Percussion Basics With Grammy Winning Percussionist

Keita Ogawa stands with his percussion instruments

Percussion Basics With Grammy Winning Percussionist

BY KIETA OGAWA, of Snarky Puppy

There is alot of fake news about percussion and percussionists…well, not really, but we wanted to answer some of the most common questions that surround the world of percussion that were submitted by young musicians and readers. We asked multi Grammy winning percussionist, Keita Ogawa from Snarky Puppy, to share some of his extensive knowledge with us and he kindly obliged from his home in Japan. 

Keita is currently nominated for 2 more Grammy awards, one with Snarky Puppy for Best Contemporary Instrumental Album and another with Becca Stevens for Best Arrangement, Instrumental and Vocals. 

Ogawa has toured the world with a variety of musical acts including Yo-Yo Ma, Boston Symphony Orchestra, Chicago Symphony Orchestra, Charlie Hunter and many other greats. We are honored to have such great insight from a truly accomplished percussionist.


For the most part, all instruments can be categorized into 4 instrument families: Percussion, Woodwind, String and Brass Percussion includes more than different drum types as a variety of instruments fall into the percussion family.  


Percussion Instruments are wide ranging and include everything from the Timpani Drum to the Wooden Xylophone.  Even spoons rattling is percussive enough to qualify it for the percussion family.

The list even includes pianos, which are percussion instruments. 

While all instruments can be played like percussion, the instrument family in effect includes whatever doesn’t fall under Woodwind, String and Brass.  

For the types of drums found in an orchestral setting, common percussion instruments include snare drum, xylophone, cymbals, bass drum, tambourine, gongs, chimes, maracas and celesta instruments.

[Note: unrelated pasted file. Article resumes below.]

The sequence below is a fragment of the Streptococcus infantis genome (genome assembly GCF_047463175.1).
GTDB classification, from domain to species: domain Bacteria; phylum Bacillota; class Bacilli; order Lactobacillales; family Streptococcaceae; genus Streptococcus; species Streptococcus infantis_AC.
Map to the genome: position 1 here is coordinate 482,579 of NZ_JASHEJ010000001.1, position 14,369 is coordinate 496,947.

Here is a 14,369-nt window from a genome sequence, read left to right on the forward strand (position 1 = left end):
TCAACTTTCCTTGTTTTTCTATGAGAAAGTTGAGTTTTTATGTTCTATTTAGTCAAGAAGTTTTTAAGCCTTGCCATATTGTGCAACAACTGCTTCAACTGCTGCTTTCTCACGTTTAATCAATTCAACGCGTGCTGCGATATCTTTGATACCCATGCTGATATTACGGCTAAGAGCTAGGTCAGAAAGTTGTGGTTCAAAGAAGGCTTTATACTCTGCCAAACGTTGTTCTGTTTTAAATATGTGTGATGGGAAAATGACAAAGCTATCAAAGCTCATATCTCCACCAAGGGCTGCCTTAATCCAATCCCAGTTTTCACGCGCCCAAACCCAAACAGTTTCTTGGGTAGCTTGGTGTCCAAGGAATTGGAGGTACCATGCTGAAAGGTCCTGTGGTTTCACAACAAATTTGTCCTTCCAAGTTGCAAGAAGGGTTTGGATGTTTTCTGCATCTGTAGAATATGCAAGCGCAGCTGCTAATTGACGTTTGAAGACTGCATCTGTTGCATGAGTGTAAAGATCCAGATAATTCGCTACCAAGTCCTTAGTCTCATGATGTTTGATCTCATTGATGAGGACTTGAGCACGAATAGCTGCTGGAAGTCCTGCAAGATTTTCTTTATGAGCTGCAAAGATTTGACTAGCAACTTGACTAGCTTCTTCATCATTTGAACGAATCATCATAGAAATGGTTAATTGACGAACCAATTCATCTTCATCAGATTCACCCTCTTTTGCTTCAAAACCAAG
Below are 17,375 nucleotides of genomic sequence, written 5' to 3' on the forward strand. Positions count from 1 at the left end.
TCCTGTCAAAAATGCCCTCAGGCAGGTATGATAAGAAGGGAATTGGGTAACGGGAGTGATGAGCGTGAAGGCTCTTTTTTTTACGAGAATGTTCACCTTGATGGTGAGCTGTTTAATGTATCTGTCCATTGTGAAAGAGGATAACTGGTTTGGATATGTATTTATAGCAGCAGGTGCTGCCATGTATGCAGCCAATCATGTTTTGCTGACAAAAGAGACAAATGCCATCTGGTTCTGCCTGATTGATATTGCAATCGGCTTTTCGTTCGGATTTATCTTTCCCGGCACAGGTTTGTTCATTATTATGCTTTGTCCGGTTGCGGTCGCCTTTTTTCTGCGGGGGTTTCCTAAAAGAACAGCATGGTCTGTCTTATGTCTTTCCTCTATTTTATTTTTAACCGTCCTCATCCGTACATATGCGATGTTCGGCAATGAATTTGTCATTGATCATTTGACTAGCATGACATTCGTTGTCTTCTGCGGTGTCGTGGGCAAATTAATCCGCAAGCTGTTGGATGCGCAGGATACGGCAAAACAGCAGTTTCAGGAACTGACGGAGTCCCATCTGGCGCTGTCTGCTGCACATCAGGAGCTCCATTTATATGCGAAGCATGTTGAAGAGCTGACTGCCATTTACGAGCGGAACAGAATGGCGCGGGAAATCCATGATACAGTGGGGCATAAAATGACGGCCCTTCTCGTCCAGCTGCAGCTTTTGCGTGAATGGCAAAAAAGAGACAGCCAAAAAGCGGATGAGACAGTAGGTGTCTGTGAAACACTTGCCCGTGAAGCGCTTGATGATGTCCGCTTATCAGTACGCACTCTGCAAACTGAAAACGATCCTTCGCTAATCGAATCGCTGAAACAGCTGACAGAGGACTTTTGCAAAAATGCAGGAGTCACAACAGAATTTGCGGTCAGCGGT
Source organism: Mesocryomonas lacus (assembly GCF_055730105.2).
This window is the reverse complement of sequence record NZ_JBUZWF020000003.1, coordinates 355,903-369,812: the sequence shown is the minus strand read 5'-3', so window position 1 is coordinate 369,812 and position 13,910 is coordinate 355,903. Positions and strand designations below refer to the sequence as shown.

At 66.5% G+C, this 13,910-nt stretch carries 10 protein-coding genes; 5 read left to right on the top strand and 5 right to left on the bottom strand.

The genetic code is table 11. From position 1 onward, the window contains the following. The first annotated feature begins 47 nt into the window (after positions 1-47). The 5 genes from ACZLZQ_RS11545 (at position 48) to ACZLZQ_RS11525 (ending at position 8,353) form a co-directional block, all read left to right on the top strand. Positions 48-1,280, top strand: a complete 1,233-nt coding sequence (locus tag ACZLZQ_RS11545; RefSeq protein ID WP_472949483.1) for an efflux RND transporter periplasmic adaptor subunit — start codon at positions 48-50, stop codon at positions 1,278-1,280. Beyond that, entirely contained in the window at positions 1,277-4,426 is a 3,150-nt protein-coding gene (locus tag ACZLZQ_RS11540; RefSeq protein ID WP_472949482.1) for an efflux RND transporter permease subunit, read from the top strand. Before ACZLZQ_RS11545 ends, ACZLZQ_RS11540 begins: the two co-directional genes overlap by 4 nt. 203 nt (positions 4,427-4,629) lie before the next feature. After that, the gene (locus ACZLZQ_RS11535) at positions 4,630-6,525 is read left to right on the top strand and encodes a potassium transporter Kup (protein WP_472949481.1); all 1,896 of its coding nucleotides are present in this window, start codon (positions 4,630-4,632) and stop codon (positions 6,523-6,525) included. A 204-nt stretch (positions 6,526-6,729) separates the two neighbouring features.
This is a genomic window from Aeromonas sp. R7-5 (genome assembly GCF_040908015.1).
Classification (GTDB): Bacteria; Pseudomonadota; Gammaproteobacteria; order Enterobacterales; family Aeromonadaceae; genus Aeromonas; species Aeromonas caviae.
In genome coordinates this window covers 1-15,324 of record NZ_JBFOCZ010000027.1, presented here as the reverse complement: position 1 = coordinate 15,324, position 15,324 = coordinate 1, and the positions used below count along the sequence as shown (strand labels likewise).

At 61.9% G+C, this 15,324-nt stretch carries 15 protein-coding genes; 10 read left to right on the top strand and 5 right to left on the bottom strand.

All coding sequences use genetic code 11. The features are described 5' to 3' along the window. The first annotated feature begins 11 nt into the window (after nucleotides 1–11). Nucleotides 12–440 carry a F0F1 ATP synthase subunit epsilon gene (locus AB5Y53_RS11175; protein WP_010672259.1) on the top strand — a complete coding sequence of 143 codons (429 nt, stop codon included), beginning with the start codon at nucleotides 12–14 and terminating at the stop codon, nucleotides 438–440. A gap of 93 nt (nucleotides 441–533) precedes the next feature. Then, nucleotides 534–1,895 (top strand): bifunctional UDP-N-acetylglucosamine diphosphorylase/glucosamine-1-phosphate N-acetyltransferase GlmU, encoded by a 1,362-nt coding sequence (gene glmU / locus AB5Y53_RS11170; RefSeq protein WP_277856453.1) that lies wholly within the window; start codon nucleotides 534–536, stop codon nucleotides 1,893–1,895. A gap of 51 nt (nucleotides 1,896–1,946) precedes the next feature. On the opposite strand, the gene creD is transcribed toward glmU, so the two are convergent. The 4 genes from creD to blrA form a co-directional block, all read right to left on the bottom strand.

A piano and often a full drum kit are also used in an orchestra. 


The piano is in fact considered percussion.  While there are strings in a piano that ultimately created the sound, it is the act of a hammer hitting the strings that warrants the piano to be included in the percussion family.  

It is reasonable to also consider the piano to be in two instrumental families as the piano strings absolutely qualify the piano as a string instrument.  In most applicable cases, if a musician only plays the piano and no other percussion instruments, the musicians would not be referred to as a percussionist, simply a pianist. 


The most basic difference between a drummer and percussionist can typically be found in the types of drums they play.  Most drummers play a drum kit while percussionists play almost all instruments that fall in the percussion family.  

Regardless of whether one is a drummer or a percussionist, they both need to groove, keep time and they get along with each other, musically and personally.

The main difference is that a Drummer has  the most responsibility in the band as they hold everything together and can be limited in how much they play while supporting the music. The  Percussionist is allowed more creativity to put “spices” into the music.  


Beyond keeping good time and groove, a good percussionist has to have their own voice and a seemingly unlimited amount of creative ideas.

KEITA OGAWA from Nagasaki, Japan, is a 2 time Grammy nominees and Grammy Award winning percussionist and drummer in, currently residing in New York City and Japan.

Photo by Stella K

Music Minds Staff
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